Indian Pediatr 2012;49: 322-324
Pediatric Scrub Typhus in South Sikkim
Mittal , *B Gurung,
From the Zoonosis Division, National Centre
for Disease Control, 22, Sham Nath Marg, Delhi-110054; and
*District hospital Namchi, South Sikkim, India.
Correspondence to: Dr Naveen Gupta, Deputy
Director, Zoonosis Division,National Centre for Disease Control,
22, Sham Nath Marg, Delhi110 054, India. firstname.lastname@example.org
Received: February 28, 2011; Initial review:
March 01, 2011; Accepted: July 08, 2011.
We present five cases of paediatric Scrub typhus from Community Health
Centre, Namchi, South Sikkim emphasize timely diagnosis of scrub typhus
for appropriate management. Response to doxycycline was good, with fever
subsiding within 48-72 hrs of starting the treatment. Four out of five
cases completely recovered once appropriate medication was given.
Key words: Child, India, Scrub typhus, Sikkim.
Scrub typhus is endemic in
regions of eastern Asia and the South Western Pacific (Korea to
Australia) and from Japan to India and Pakistan [1-6]. Scrub typhus
is prevalent in many parts of India but specific data are not
available . There have been outbreaks in areas located in the
Sub-Himalayan belt, from Jammu to Nagaland. There were reports of
Scrub typhus outbreaks in Himachal Pradesh, Sikkim and Darjeeling
(West Bengal) during 2003-2004 and 2007. Outbreaks of Scrub typhus
are reported in Southern India during cooler months of year .
Non-specific presentation and lack of
characteristic eschar leads to misdiagnosis and under reporting of
scrub typhus. Further, non-availability of diagnostic facilities in
native areas makes it even more difficult for the physicians to
correctly diagnose and treat. We present five cases of pediatric
scrub typhus from Community Health Center, Namchi, South Sikkim.
Details of all five cases of pediatric scrub
typhus are presented in Table I. Suspicion of
rickettsial disease was kept in mind after malaria and typhoid were
ruled out. All cases were discussed with NCDC, Delhi and samples
were drawn and sent immediately before starting doxycycline.
Response to doxycycline was good, with fever subsiding within 48-72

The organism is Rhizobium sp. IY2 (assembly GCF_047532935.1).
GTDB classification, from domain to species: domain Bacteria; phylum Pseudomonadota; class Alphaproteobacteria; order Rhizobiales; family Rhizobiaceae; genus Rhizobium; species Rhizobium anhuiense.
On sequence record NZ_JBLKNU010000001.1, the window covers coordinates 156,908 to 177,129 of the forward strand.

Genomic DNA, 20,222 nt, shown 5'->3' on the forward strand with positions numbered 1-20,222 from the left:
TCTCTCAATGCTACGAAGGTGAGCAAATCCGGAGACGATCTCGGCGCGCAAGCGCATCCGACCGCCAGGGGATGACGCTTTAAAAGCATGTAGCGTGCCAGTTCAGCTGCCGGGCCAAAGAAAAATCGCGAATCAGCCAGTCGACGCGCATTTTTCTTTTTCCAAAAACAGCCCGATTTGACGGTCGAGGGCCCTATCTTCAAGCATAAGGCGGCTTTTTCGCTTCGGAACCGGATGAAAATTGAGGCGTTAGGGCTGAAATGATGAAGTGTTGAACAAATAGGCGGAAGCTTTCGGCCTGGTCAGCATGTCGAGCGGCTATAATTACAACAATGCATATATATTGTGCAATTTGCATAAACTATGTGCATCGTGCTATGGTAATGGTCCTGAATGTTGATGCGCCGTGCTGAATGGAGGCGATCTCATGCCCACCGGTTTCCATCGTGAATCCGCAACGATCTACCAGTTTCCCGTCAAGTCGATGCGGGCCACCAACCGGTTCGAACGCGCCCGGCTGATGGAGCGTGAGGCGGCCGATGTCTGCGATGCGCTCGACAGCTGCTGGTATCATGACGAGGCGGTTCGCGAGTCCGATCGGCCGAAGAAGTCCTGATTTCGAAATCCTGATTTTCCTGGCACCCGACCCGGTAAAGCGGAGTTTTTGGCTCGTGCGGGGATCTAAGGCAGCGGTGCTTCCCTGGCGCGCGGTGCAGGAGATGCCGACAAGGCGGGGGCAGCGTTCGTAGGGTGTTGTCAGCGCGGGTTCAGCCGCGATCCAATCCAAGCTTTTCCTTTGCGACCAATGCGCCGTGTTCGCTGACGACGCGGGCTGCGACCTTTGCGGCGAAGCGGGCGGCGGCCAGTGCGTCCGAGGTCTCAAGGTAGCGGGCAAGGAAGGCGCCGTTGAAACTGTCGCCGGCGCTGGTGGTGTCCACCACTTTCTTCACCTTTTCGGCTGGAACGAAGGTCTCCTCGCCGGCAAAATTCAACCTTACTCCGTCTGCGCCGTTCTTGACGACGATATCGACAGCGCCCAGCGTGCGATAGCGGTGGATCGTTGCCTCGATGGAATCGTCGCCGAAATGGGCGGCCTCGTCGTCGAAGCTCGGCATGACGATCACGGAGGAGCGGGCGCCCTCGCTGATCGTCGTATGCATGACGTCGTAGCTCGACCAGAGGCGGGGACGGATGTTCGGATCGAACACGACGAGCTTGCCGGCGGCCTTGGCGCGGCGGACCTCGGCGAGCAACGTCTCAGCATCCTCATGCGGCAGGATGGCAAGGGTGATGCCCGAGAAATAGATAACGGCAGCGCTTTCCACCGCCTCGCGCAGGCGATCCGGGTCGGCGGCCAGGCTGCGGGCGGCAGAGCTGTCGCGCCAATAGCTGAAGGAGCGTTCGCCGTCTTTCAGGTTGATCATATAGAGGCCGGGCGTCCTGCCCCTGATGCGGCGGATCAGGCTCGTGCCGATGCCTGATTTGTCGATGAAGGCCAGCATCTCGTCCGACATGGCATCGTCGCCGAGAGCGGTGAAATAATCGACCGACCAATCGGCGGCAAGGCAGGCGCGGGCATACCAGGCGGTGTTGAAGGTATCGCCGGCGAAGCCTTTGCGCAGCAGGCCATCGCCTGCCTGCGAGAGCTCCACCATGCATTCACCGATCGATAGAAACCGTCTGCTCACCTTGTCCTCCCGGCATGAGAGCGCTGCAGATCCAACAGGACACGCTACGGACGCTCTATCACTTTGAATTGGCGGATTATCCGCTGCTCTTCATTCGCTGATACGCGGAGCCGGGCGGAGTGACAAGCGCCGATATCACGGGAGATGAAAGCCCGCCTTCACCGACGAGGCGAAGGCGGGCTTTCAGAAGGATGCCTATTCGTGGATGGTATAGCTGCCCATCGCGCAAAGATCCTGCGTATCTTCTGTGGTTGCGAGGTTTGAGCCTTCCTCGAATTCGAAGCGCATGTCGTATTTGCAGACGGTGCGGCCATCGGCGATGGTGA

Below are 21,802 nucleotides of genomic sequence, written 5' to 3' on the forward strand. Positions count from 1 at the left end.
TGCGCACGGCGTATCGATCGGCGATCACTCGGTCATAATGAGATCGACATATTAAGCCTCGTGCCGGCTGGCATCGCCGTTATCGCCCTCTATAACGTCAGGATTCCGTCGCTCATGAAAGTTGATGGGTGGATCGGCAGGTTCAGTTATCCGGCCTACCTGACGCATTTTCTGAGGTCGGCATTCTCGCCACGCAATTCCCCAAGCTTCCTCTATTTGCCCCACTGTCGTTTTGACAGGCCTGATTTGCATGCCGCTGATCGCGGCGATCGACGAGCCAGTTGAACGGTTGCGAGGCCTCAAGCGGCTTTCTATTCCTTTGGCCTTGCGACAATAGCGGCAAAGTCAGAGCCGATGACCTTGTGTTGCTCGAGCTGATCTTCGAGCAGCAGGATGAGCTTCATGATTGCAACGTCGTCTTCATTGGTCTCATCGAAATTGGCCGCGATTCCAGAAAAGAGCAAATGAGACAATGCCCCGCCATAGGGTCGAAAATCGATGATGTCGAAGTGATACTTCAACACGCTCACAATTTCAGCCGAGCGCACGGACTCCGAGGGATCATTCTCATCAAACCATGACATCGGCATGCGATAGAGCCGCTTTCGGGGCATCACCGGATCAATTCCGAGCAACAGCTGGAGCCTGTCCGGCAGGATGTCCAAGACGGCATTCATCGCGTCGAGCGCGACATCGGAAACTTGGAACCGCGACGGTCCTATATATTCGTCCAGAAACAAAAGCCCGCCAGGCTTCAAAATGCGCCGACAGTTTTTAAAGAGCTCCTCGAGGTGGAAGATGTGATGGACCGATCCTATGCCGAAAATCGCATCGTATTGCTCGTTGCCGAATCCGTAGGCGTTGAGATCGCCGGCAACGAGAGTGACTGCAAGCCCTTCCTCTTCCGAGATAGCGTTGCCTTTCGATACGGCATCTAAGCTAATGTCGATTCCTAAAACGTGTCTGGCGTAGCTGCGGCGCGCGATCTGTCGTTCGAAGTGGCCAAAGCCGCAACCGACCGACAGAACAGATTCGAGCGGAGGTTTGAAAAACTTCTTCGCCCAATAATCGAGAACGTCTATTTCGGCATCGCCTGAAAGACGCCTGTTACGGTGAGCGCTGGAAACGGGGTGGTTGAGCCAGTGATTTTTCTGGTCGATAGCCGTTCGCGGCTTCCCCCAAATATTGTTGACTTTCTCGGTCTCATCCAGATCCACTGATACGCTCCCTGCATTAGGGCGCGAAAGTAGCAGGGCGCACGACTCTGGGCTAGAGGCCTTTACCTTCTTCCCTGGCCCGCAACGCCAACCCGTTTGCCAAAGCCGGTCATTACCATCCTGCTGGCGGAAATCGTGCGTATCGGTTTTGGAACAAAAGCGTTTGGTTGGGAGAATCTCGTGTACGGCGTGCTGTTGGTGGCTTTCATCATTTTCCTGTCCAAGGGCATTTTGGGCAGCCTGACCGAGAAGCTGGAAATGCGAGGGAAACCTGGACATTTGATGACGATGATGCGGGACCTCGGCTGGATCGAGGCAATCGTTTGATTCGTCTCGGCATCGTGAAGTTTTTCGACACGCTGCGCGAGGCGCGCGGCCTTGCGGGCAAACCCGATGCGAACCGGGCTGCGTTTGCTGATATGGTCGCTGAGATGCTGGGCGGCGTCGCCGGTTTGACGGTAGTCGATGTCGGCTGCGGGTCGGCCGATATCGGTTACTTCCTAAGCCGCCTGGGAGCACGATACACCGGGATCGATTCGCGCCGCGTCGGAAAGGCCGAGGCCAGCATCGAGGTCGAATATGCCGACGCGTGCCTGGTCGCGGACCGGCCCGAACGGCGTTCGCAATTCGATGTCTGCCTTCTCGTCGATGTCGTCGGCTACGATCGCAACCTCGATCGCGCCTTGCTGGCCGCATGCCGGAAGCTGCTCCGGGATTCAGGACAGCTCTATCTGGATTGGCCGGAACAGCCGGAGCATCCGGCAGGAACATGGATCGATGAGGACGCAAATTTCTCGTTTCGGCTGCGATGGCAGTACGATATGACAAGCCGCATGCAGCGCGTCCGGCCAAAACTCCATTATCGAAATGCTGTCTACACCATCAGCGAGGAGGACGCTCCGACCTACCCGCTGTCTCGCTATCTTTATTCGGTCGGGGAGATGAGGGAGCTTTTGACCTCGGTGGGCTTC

h of starting the treatment. In all five cases significant titer of
antibodies more than 160 in OX K antigen in Weil Felix test were
found, and were also positive for IgM antibodies to Orientia
tsutsugamushi by Scrub typhus detect IgM ELISA kit (Inbios ,
USA). Other additional important clinical findings included
thrombocytopenia, anemia and low serum albumin.
Table I Clinical Profile of Pediatric Scrub Typhus Patients in South Sikkim, India.
Clinical and laboratory features
|Age (y) Sex
||Fever & cough ×
5 days Conjunctival congestion, Erythematous rash on face & upper chest
||Fever × 6 days Cough × 4 days Diarhoea × 2 days Swelling of feet
× 1 day
||Fever & abdominal
behaviour × 2-3
||Fever & headache
×10 days Puffiness of face & swelling of face × 3 days
||Fever, Chest pain
& Headache × 10
breathing × 2 days. Altered Sensorium × 1 day
||Both feet & eyelids
|Skin ulcer/ eschar
||5cm BCM*, Soft &
||6cm BCM*, Soft &
||5cm BCM*, Soft
||Bilateral rales +
||Delirium, Babinski sign +
||Moderate hepatospleno-megaly with minimal free
fluid in pelvis
|Treatment and Outcome
||Ceftriaxzone + DoxycyclineAfebrile
5 days, discharged on
Afebrile on day 3 Discharged on day 6
||Doxycycline Afebrile on day 4,
Edema receded, lung signs imporved, Discharged on day 12
||Doxycycline Afebrile on day 3,
Edema and renal parameters recovered,
*BCM: Below costal margin; NAD: No abnormality detected.
Scrub typhus usually presents with fever, rash
and complications involving respiratory, cardiac or central nervous
system. Inoculation of O. tsutsugamushi through the bite of
chigger is often painless and unnoticed . Scrub typhus is common
in rural areas. Out of five cases presented, 4 lived in Kuccha house
and went for open field defecation which predisposes them to chigger
bite. Appropriate history, and finding of eschar are often
pathognomonic but can be missed by inexperienced observers. Lack of
knowledge among physicians can lead to under diagnosis and improper
treatment. Routine laboratory tests are normal; elevated
transaminases and hypoalbuminemia can be used as pointer to
investigate for rickettsial diseases. In resource poor countries,
initial Weil felix test followed by ELISA based test for O.
tsutsugamushi and Rickettsia conorii can make proper
diagnosis. Although Indirect immunoflourescence assay (IFA) or
Indirect Immuno-peroxidase test (IIP) and polymerase chain reaction
(PCR) based tests are considered gold standard in confirmation of
rickettsial diseases, they can only be performed in sophisticated
laboratories, which was not possible in our case. We made the
diagnosis based on clinical symptomatology along with two different
tests (weil felix and IgM ELISA) and prompt response and recovery in
response to doxycycline. Further studies are required to estimate
the exact magnitude of disease in Sikkim.
Contributors: All authors contributed to all
aspects of the manuscript preparation.
Funding: None; Competing interests:
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